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The diamond trade hasn’t exactly enjoyed a great reputation over the past years. Not least thanks to Hollywood movies like Blood Diamond, these gems are inextricably percieved as covered with the blood spilt in civil wars all over Africa.

But diamonds are also a key export of many poor African nations.

Despite some initial progress being achieved by the Kimberly Process certification scheme, diamonds’ persisting bloody reputation isn’t exactly undeserved. Many still find their way into the world market, dominated by De Beers, from appalling sources.

Groups like Amnesty International and One Sky have criticised the certification scheme as lacking impartial, obligatory monitoring. Global Witness, an NGO specialising on the link between natural resource exploitation and violence reported the scheme to be failing to address issues of non-compliance, smuggling, money laundering and human rights: “The clock is running out on Kimberley Process credibility.”

Other problems include that diamonds from conflict-ridden Zimbabwe are still considered legitimate under the Kimberly Process; and the mind boggles as to what real effects membership of countries like the Democratic Republic of Congo may have on the ground. Several civil wars currently rage within the Congo’s boundaries.

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Sounds ridiculous? Yet, it is becoming possible. The Programme for Endorsement of Forest Certification schemes (PEFC) announced last week that the Italian brewery Gino Perisutti now offers two types of beer that carry a PEFC logo. PEFC offers certification services to forest operations practicing responsible forest management in accordance with the PEFC principles and criteria of good forest management, as well as to producers using certified material in their final products. Its logo enables buyers and consumers to identify products coming from well-managed forests.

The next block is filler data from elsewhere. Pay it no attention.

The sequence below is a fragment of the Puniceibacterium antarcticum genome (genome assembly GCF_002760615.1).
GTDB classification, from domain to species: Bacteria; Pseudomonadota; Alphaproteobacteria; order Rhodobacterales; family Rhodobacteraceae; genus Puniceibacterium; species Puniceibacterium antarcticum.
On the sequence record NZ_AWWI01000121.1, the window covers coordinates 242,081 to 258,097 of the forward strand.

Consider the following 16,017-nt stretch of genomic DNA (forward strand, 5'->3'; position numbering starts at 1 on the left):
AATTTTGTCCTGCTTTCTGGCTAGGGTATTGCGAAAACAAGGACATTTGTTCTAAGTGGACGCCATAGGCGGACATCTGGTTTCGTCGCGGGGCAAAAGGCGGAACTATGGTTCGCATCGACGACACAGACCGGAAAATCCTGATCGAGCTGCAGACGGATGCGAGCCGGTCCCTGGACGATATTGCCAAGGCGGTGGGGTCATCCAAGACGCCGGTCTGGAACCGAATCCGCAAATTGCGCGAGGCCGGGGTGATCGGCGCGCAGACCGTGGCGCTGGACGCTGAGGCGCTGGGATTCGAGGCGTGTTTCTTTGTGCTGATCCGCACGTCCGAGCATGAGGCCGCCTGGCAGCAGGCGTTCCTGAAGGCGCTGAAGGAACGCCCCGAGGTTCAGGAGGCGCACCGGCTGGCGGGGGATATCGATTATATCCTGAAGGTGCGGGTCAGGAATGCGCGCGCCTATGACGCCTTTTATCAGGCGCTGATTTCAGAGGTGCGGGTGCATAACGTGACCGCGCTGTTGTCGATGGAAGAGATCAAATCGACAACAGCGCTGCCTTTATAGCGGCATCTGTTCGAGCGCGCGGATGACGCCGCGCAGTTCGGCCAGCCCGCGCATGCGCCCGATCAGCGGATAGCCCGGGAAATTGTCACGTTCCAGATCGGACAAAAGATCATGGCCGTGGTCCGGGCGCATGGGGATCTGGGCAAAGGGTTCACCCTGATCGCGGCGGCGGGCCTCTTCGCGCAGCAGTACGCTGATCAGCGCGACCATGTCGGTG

The two types of beer are brewed on the ingredients coming from PEFC-certified forests: spruce bark, mountain pine buds and Scotch pine needles from PEFC-certified forests in north-eastern Italy. In addition to the PEFC-certified ingredients and classical beer components, Gino Perisutti’s beer also contains fair-trade species.

Although it may sound funny, such events may be interpreted as evidence of the increasing scope of forest certification as a form of governance and of the growing market visibility of products that have been certified as meeting the standards of responsible management of natural resources. In turn, the growing visibility helps consumers identify and recognize more responsibly produced products and purchase them and thereby support systems of governance aiming at promoting the sustainable use of nature. No doubt, as consumers, stakeholders and researchers we should also be aware of what is behind the logo but even the very fact that such logos are becoming increasingly important in the market can become one of the crucial drops in the ocean of local and global politics of nature.

(olga)

The Book

Governance across borders: transnational fields and transversal themes. Leonhard Dobusch, Philip Mader and Sigrid Quack (eds.), 2013, epubli publishers.
June 2019
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